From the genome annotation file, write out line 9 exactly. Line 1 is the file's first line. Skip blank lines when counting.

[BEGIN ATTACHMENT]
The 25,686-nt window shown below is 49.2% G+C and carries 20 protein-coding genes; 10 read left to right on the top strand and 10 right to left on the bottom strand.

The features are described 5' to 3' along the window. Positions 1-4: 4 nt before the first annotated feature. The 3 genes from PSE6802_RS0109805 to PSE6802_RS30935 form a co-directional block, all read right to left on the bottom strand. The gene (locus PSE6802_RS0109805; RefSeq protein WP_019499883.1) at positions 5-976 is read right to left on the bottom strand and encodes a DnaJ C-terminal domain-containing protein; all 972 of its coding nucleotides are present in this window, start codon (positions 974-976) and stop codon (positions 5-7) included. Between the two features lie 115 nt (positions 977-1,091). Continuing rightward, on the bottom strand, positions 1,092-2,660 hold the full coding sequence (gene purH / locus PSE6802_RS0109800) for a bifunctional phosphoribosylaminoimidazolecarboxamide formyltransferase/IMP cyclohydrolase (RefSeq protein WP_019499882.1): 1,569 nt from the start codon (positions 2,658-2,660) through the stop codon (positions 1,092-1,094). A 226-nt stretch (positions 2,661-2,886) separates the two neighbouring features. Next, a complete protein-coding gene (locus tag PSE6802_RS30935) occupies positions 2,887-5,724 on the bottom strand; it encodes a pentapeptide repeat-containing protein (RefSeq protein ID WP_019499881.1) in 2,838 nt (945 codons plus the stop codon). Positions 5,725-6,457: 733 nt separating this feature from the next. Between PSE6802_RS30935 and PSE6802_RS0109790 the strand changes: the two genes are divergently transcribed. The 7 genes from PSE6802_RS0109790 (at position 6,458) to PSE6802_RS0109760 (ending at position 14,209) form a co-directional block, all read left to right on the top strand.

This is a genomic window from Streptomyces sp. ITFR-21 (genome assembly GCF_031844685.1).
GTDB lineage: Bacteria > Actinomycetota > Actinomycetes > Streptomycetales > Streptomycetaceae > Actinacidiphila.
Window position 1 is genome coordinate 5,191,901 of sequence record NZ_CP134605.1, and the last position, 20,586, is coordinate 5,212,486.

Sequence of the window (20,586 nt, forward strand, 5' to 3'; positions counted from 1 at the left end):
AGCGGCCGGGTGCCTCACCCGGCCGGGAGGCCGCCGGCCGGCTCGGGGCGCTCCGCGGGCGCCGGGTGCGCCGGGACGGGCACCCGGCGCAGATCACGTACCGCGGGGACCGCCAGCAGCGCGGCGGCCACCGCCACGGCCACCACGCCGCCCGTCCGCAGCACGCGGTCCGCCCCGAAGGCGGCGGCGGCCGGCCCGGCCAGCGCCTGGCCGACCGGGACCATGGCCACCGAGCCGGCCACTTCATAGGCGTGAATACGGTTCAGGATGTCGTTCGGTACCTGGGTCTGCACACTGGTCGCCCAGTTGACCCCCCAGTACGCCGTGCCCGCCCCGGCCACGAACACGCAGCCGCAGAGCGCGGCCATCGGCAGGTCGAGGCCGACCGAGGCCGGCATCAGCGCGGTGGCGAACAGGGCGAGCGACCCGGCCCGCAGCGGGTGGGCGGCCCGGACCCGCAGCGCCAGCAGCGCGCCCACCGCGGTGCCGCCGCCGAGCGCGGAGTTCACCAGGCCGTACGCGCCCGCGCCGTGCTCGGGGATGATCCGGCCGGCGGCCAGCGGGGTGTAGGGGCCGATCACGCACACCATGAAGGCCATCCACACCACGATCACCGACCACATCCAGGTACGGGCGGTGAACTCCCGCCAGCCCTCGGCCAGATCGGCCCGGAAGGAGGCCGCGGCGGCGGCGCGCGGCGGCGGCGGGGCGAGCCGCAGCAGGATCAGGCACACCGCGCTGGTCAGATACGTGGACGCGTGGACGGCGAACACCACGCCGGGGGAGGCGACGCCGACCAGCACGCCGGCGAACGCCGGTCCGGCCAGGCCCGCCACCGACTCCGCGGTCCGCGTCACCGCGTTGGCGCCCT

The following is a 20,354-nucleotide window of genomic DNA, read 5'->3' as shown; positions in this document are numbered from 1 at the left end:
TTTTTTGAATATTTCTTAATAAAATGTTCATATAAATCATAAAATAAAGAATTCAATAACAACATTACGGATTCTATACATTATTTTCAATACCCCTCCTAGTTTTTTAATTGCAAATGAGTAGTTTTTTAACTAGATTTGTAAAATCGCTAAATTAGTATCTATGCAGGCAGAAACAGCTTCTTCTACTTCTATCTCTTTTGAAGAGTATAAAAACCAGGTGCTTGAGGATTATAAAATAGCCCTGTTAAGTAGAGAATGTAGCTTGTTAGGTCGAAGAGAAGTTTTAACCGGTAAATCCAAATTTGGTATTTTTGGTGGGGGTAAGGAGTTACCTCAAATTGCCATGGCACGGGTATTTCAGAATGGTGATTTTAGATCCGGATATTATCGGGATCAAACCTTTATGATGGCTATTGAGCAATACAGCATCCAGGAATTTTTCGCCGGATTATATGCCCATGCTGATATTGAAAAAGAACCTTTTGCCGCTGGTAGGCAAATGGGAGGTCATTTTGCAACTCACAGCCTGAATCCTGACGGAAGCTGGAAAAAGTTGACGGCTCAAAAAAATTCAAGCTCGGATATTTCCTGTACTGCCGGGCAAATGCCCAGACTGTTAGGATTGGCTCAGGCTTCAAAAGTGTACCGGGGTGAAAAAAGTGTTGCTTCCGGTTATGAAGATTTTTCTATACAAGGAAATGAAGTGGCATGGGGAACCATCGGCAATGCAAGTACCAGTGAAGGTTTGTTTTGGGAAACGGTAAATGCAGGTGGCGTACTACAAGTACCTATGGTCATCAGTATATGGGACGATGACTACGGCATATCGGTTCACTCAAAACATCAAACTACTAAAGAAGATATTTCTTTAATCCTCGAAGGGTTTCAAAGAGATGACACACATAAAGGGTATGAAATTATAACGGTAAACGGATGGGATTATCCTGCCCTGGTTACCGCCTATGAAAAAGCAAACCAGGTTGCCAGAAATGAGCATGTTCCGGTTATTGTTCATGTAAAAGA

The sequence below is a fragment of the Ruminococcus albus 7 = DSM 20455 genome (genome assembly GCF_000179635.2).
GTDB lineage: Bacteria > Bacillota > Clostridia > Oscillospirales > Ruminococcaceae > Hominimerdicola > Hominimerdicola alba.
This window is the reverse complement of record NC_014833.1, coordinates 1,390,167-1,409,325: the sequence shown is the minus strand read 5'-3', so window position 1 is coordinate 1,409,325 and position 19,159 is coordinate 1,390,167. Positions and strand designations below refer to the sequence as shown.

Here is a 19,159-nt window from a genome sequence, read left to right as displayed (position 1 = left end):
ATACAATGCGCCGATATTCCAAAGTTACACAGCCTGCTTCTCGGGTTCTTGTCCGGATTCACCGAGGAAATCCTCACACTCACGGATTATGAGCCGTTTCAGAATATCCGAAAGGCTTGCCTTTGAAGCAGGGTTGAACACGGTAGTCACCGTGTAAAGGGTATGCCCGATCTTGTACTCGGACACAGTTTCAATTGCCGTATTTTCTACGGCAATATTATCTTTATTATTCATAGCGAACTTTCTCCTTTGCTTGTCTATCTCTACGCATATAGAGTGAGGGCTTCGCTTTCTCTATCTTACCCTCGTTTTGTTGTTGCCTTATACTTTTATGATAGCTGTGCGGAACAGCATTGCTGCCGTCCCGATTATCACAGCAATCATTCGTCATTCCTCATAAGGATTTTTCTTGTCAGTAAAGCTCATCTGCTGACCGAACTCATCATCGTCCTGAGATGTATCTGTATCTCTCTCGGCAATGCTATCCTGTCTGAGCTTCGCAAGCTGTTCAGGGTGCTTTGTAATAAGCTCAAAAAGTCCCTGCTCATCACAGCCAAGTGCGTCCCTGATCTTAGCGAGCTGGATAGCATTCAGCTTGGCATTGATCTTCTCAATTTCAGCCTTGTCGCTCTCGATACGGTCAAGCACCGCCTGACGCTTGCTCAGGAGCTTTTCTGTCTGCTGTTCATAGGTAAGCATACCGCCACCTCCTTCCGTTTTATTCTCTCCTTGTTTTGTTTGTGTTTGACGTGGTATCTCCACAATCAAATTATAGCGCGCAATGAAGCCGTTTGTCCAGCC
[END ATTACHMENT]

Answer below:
TTTTTTGAATATTTCTTAATAAAATGTTCATATAAATCATAAAATAAAGAATTCAATAACAACATTACGGATTCTATACATTATTTTCAATACCCCTCCTAGTTTTTTAATTGCAAATGAGTAGTTTTTTAACTAGATTTGTAAAATCGCTAAATTAGTATCTATGCAGGCAGAAACAGCTTCTTCTACTTCTATCTCTTTTGAAGAGTATAAAAACCAGGTGCTTGAGGATTATAAAATAGCCCTGTTAAGTAGAGAATGTAGCTTGTTAGGTCGAAGAGAAGTTTTAACCGGTAAATCCAAATTTGGTATTTTTGGTGGGGGTAAGGAGTTACCTCAAATTGCCATGGCACGGGTATTTCAGAATGGTGATTTTAGATCCGGATATTATCGGGATCAAACCTTTATGATGGCTATTGAGCAATACAGCATCCAGGAATTTTTCGCCGGATTATATGCCCATGCTGATATTGAAAAAGAACCTTTTGCCGCTGGTAGGCAAATGGGAGGTCATTTTGCAACTCACAGCCTGAATCCTGACGGAAGCTGGAAAAAGTTGACGGCTCAAAAAAATTCAAGCTCGGATATTTCCTGTACTGCCGGGCAAATGCCCAGACTGTTAGGATTGGCTCAGGCTTCAAAAGTGTACCGGGGTGAAAAAAGTGTTGCTTCCGGTTATGAAGATTTTTCTATACAAGGAAATGAAGTGGCATGGGGAACCATCGGCAATGCAAGTACCAGTGAAGGTTTGTTTTGGGAAACGGTAAATGCAGGTGGCGTACTACAAGTACCTATGGTCATCAGTATATGGGACGATGACTACGGCATATCGGTTCACTCAAAACATCAAACTACTAAAGAAGATATTTCTTTAATCCTCGAAGGGTTTCAAAGAGATGACACACATAAAGGGTATGAAATTATAACGGTAAACGGATGGGATTATCCTGCCCTGGTTACCGCCTATGAAAAAGCAAACCAGGTTGCCAGAAATGAGCATGTTCCGGTTATTGTTCATGTAAAAGA